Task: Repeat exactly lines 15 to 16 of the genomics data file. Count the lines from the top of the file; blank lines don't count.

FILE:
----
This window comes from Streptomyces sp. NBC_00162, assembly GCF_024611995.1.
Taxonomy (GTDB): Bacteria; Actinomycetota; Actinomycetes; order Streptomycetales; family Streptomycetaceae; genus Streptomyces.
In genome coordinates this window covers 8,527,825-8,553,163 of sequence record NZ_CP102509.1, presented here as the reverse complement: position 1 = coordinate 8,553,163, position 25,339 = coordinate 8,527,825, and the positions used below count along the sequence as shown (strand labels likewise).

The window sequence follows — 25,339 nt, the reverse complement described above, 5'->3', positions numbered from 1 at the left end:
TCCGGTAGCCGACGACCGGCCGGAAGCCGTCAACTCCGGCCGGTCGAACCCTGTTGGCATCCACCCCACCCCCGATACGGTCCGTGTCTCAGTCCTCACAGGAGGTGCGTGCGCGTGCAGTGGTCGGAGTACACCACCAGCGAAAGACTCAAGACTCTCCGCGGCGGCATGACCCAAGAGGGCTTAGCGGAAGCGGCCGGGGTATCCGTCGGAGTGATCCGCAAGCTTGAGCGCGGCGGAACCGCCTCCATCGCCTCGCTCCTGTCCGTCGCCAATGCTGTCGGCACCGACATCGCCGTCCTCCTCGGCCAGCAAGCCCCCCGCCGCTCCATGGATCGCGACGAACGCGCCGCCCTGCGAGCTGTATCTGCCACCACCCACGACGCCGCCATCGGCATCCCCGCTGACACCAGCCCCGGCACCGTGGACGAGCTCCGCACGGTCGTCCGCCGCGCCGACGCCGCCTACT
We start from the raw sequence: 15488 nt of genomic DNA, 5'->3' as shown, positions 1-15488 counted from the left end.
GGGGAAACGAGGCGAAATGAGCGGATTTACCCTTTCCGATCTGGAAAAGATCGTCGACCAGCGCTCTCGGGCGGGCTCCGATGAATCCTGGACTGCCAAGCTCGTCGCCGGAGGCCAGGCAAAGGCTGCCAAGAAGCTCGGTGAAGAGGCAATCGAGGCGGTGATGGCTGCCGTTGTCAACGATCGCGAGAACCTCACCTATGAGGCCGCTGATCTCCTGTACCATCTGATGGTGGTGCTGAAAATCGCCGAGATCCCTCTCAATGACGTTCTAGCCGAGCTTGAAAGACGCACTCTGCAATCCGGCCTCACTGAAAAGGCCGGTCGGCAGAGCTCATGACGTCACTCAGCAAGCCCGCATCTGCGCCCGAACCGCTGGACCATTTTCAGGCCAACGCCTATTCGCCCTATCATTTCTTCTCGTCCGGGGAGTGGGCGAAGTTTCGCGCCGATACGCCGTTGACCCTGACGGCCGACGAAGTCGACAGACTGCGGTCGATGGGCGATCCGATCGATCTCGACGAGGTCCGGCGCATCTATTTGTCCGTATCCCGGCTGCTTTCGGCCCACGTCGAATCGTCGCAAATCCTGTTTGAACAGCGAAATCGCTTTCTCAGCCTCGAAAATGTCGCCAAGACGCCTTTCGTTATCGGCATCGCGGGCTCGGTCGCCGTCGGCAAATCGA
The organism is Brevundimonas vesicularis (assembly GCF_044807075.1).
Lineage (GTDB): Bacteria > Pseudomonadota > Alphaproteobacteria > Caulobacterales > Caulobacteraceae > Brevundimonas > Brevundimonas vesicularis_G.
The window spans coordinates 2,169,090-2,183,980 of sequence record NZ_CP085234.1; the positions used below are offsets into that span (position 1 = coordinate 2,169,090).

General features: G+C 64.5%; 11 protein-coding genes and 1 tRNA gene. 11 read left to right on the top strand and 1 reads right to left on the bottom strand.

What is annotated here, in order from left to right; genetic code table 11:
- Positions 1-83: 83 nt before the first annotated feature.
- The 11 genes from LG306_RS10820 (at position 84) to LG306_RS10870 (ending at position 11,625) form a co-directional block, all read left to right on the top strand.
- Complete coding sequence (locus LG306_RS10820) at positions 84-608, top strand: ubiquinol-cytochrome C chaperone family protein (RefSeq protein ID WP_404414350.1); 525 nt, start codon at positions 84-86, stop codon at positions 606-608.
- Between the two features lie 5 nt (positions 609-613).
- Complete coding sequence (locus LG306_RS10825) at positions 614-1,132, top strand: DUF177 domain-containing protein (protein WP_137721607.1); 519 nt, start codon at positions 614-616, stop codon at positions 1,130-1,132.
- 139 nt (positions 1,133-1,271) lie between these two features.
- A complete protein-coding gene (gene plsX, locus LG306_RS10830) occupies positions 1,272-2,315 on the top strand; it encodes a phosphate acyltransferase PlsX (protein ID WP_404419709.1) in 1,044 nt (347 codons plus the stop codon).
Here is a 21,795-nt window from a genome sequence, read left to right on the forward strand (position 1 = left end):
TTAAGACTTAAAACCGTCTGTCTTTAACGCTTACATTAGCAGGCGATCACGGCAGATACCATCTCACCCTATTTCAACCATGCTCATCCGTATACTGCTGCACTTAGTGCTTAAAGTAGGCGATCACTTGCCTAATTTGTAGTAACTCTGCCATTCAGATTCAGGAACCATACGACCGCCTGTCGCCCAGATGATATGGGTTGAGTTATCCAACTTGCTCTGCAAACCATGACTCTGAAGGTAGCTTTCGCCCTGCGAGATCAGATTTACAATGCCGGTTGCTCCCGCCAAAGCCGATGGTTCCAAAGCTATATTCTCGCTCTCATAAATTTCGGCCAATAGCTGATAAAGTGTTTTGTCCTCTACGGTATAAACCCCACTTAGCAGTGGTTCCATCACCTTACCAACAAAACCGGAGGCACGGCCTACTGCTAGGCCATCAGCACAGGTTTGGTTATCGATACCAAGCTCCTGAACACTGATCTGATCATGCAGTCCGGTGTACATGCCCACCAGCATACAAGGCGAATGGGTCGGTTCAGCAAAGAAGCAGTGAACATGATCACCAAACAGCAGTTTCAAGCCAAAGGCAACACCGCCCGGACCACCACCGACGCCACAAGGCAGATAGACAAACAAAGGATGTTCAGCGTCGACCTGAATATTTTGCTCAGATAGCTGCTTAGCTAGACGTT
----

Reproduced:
- Complete coding sequence (locus LG306_RS10820) at positions 84-608, top strand: ubiquinol-cytochrome C chaperone family protein (RefSeq protein ID WP_404414350.1); 525 nt, start codon at positions 84-86, stop codon at positions 606-608.
- Between the two features lie 5 nt (positions 609-613).